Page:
The 11 Best 3D Printers Of 2018

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Do you love crafting and creating? Don’t just stick to boring old 2D — take your creations into a whole new dimension with a 3D printer!

We’ve compiled this guide to the best 3D printer reviews that we’ve tested so far during 2018.

Which one is best for you?

Here’s a sneak peek at our top 3 results:

 
Best For...ValueQualitySize
Print Size (inches)5.9 x 5.9 x 5.910 x 6.7 x 611.8 x 11.8 x 15.7
Comes Ready to Use?YesNoNo
FilamentsPLA onlyPLA, ECO ABS, Nylon, PETG and morePLA, TPU, metal, wood and more
Star Ratingbest 3d printersbest 3d printerbest 3d printers

Read on to find out more…

What is a 3D Printer?

There are various different 3D printing technologies and materials you can print with, but all work on the same basic principle.

Put most simply, 3D printing is the process of making three dimensional solid objects from a digital file by adding printing material layer by layer, and to do this you’re going to need a 3D printer.

best 3d printer

It’s possible to print with plastic, metal, wood — in some cases, even food!

The opportunities for creating are are endless —sculptures, machinery parts, toys, pots and vases — it’s all up to you and your imagination.

>> What can I craft with a 3D Printer?

How Do 3D Printers Work?

So how does it all work?

Here’s a handy video introduction to start off with:

It may sound like something from science fiction, but in actual fact the process of 3D printing is pretty simple.

Firstly, you need to create a 3 dimensional digital image of the object you want to print on your computer using appropriate 3D software.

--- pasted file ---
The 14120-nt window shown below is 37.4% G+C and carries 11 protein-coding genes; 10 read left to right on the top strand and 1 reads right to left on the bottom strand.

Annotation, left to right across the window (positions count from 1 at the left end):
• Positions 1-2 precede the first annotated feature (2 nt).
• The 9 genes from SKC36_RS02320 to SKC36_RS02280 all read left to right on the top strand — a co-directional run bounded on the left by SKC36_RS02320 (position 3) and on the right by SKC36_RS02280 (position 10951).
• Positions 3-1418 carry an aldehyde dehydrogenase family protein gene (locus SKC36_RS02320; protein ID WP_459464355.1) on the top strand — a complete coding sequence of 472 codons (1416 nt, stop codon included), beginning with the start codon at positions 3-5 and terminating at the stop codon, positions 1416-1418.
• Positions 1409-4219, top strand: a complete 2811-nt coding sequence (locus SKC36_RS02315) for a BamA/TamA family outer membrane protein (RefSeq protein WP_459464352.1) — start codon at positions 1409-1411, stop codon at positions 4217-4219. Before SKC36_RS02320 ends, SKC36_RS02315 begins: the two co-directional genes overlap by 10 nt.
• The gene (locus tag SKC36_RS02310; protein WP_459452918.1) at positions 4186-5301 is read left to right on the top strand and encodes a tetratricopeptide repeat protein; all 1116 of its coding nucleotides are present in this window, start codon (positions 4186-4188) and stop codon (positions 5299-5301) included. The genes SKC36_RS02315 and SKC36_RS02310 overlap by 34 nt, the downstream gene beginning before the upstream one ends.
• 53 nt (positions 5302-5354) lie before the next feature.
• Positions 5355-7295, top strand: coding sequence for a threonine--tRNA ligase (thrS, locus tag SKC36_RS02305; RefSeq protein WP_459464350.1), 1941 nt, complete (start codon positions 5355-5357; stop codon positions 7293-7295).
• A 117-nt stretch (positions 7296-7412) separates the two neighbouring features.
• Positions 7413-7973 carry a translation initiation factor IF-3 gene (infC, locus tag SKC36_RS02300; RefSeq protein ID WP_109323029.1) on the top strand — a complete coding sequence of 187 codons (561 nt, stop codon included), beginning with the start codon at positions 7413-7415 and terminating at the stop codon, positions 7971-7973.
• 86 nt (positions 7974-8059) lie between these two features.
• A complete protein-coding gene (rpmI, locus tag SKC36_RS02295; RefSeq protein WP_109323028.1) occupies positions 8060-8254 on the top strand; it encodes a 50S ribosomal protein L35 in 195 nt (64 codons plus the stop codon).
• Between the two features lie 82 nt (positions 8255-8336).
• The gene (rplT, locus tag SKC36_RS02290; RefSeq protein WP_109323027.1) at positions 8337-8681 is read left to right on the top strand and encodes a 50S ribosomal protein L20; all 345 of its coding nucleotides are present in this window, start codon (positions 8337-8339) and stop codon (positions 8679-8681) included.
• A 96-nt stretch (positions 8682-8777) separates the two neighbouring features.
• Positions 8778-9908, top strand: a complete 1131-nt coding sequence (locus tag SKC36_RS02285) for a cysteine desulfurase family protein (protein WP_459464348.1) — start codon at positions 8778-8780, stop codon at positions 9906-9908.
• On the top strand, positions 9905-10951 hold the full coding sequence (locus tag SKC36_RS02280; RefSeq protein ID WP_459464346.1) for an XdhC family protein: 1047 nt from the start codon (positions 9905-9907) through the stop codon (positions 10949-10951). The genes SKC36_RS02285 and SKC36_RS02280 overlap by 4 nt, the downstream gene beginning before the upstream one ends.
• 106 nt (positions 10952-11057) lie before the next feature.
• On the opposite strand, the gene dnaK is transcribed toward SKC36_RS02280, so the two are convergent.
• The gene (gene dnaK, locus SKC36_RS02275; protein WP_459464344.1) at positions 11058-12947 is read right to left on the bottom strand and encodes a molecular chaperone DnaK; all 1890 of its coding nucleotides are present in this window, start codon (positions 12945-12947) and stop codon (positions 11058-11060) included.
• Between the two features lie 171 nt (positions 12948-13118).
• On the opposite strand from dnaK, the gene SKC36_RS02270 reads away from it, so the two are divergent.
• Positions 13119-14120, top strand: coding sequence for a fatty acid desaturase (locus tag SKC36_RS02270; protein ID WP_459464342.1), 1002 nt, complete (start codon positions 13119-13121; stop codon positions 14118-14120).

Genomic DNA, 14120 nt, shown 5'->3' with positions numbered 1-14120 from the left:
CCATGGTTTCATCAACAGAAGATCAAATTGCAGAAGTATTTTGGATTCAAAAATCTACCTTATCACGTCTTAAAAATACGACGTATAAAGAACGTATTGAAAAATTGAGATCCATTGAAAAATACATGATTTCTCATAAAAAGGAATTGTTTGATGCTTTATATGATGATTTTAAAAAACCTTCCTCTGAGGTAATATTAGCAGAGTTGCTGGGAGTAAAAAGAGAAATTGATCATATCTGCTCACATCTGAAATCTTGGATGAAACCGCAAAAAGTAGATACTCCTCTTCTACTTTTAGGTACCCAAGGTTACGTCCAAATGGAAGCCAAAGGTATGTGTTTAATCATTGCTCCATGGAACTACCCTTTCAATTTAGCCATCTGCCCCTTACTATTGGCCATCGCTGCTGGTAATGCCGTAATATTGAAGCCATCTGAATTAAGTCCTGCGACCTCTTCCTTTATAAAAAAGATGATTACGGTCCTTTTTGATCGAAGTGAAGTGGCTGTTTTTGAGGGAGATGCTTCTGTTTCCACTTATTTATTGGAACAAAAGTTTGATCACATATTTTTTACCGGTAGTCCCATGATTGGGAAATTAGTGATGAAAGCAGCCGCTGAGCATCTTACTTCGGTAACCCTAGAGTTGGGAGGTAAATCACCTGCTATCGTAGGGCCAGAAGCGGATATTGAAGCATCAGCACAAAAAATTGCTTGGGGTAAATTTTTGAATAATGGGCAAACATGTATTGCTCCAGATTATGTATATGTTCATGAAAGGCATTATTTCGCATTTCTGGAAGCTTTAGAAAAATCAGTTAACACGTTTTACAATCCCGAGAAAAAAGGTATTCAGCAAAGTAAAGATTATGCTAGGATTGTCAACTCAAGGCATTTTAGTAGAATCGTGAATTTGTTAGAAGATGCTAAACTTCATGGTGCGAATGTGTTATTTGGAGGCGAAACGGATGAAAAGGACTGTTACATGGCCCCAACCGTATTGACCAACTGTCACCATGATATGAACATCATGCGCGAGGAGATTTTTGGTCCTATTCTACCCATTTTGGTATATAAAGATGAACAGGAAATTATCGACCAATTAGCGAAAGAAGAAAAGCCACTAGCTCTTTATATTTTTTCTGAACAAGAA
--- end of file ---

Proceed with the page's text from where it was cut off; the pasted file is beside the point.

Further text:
You can either create a design from scratch in your software or, if you have access to a 3D scanner, simply take a scan of the object you want to recreate.

Once your 3D digital image file is ready, it will need to be sliced into incredibly thin layers by a different ‘slicing’ software — this cuts your digital model into thousands of 2D images that are then layered one on top of each other to create a 3D object.

The next step is the physical printing process.

Once the sliced file is sent to the 3D printer (by Wi-Fi, USB, SD card or Bluetooth connection), it’s here that the magic happens.

Thin filament — most commonly a thermoplastic — is fed into the printer, where it is heated to the point where it starts to melt.

This makes it pliable enough to be extruded through a thin nozzle which moves around to trace out the pattern of each layer identified by the slicing software.

The layers are assembled one on top of the other on a flat bed or platform at the base of the machine.

Once all the layers have been printed (which may take a few hours depending on the size and complexity of the design) and the printing material has cooled — voilà!

The finished 3D object is finished and ready to be removed from the 3D printer.

>> Read our complete guide to 3D Printing for Crafters

Best 3D Printer Reviews of 2018

3D printers for the home are getting better and better as the 3D technology improves, and there are now some pretty decent machines available at reasonably wallet friendly prices.

Here’s our shortlist of the 11 of the best 3D printers that make the grade…

Dremel Digilab 3D45 3D Printer Idea Builder

best 3d printer

Dremel are well known for making tools and products that hobbyists love, and now they’ve brought us their very own 3D printer.

One of the best all-round 3D printers on the market, the Dremel Digilab 3D45 3D Printer Idea Builder can print with an impressive array of different filament types, including ECO ABS thermoplastic, Nylon, and PETG and PLA thermoplastics.

This is a pretty sturdy and hefty 3D printer which is capable of printing objects up to 6.7 by 10 by 6 inches in size.

An intuitive 5 inch touchscreen controls all the functions of this 3D printer, and it will automatically detect the type of filament you are using and adjust its print settings accordingly.

Designs can be effortlessly transferred to the machine from your computer via Wi-Fi, Ethernet or USB.